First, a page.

I think the number one source of writers burning out is something many nonwriters also contend with: money. If your writing comes down to nothing more than a way to make money, then you’ll burn out–and you’ll do so long before the writer’s block or creative juices dry-up hit. I think it has to be about the writing first. If writers keep that in mind, they’ll do well. If money comes first…well, that hole is infinite, and nothing will fill it.

    Too many people live with money as the sole reason for everything in life, even those people who would scoff and claim otherwise. They may have a mental picture of a life apart from money as the sole object, but they don’t live that picture, and that leads to burnout.

    • http://todaymade.com/ Julie R. Neidlinger

      This is a likely scenario, Dan; thank you for sharing it here. It’s a good reminder to keep our focus on the “write” thing.

  • http://mediafreshpress.com/ Chris M Cloutier

    I have to say, I thought it was just me. I thought I was struggling because I write a lot about things I don’t really care that much about. Luckily for me I can be easily amused and intrigued, but that only goes so far. It’s good to know this is a common problem.

    I really enjoy writing, but I recently found myself unable to write for my own blog because I’m all dried up after writing everyone else’s. I have lots of things I want to write about that don’t have anything to do with work, so I’ll try that route and see how it goes. Thanks for the advice, I really needed it.

    • http://todaymade.com/ Julie R. Neidlinger

      I think this is a very, very common problem. Your last paragraph sums it up for many bloggers, I’m certain, who write for others and have their own blog that they love writing for but find they are too tired to deal with it. That is extremely disappointing. I’ve lately started to combat that by writing in a different format (pen on paper) and a completely different way (ridiculous poems). It’s quite refreshing and exciting, I must admit.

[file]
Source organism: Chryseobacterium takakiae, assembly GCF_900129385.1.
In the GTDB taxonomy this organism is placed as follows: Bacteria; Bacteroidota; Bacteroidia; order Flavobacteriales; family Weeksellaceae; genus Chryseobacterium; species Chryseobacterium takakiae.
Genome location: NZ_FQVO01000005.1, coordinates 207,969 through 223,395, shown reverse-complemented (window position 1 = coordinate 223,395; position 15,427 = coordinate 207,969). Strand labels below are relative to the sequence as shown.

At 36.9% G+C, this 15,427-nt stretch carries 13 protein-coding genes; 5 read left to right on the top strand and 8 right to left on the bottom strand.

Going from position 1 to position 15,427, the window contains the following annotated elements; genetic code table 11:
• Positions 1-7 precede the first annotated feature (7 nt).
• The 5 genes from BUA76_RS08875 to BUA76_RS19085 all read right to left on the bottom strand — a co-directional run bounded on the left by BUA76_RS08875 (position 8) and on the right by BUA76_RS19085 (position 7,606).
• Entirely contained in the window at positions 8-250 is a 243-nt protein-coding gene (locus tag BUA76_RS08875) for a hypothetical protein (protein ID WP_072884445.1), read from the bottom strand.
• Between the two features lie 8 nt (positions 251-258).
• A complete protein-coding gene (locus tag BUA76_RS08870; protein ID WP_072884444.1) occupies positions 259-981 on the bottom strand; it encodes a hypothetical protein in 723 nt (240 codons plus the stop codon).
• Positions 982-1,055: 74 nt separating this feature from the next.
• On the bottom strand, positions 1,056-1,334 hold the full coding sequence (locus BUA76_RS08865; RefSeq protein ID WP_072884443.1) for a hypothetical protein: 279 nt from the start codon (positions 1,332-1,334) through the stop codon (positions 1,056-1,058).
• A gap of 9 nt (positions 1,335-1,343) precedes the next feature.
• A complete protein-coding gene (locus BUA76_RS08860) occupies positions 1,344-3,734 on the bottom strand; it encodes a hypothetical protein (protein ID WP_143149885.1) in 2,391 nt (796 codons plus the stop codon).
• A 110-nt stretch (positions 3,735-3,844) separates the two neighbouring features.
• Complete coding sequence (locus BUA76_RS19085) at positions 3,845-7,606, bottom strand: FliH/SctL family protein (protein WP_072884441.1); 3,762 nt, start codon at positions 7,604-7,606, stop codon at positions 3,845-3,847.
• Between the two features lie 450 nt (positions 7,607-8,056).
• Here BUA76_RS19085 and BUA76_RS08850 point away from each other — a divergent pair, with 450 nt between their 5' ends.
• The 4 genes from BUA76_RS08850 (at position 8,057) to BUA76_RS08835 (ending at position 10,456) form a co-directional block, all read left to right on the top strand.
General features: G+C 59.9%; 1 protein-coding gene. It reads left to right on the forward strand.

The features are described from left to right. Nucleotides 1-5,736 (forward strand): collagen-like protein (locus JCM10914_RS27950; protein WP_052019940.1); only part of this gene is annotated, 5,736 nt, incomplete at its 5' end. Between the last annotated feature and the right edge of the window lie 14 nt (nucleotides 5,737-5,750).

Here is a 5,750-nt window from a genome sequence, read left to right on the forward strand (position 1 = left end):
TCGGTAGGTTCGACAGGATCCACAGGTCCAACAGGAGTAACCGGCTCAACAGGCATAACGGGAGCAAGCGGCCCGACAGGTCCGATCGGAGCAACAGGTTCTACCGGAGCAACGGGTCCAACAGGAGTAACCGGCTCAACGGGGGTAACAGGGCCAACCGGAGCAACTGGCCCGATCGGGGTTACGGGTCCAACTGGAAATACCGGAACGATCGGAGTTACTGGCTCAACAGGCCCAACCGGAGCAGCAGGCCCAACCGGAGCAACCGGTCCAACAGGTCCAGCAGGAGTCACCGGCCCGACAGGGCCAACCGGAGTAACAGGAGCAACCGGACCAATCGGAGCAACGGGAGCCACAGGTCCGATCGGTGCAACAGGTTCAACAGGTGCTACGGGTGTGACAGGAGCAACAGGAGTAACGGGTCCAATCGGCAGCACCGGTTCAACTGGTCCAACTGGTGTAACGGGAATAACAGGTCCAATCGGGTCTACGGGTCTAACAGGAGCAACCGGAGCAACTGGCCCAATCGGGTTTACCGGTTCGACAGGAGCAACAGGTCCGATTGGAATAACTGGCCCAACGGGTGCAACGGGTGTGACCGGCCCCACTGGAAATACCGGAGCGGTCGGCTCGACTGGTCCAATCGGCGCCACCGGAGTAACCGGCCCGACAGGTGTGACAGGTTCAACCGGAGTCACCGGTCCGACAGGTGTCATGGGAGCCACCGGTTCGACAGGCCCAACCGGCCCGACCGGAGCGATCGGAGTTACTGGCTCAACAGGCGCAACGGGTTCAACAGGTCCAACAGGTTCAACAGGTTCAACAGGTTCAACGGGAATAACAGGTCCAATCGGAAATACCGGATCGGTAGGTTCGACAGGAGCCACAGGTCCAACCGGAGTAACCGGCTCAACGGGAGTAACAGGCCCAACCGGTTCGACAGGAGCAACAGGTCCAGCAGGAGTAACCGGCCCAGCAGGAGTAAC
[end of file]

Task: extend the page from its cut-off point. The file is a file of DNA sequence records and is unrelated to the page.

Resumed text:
I’m so glad this post was helpful. If you come up with some ways that worked for you, be sure to share.

      *Sorry for the delay in response. My comment notifications were not on. :-(

  • http://www.theflairsociety.com/ Monique

    This is so very true! When I started my blog, I launched with a giveaway that accepted entries via Facebook. I also took that time to build up my Facebook page. I received a huge amount of traffic (probably more than I needed having just started out). Of course, many of these visitors were only interested in the giveaway, not my blog itself, and months later the traffic has taken a nosedive. And the organic reach of my posts on Facebook has also decreased. I know now to always invest in creating engaging content, social media influence will then follow.

  • Rachel Ramey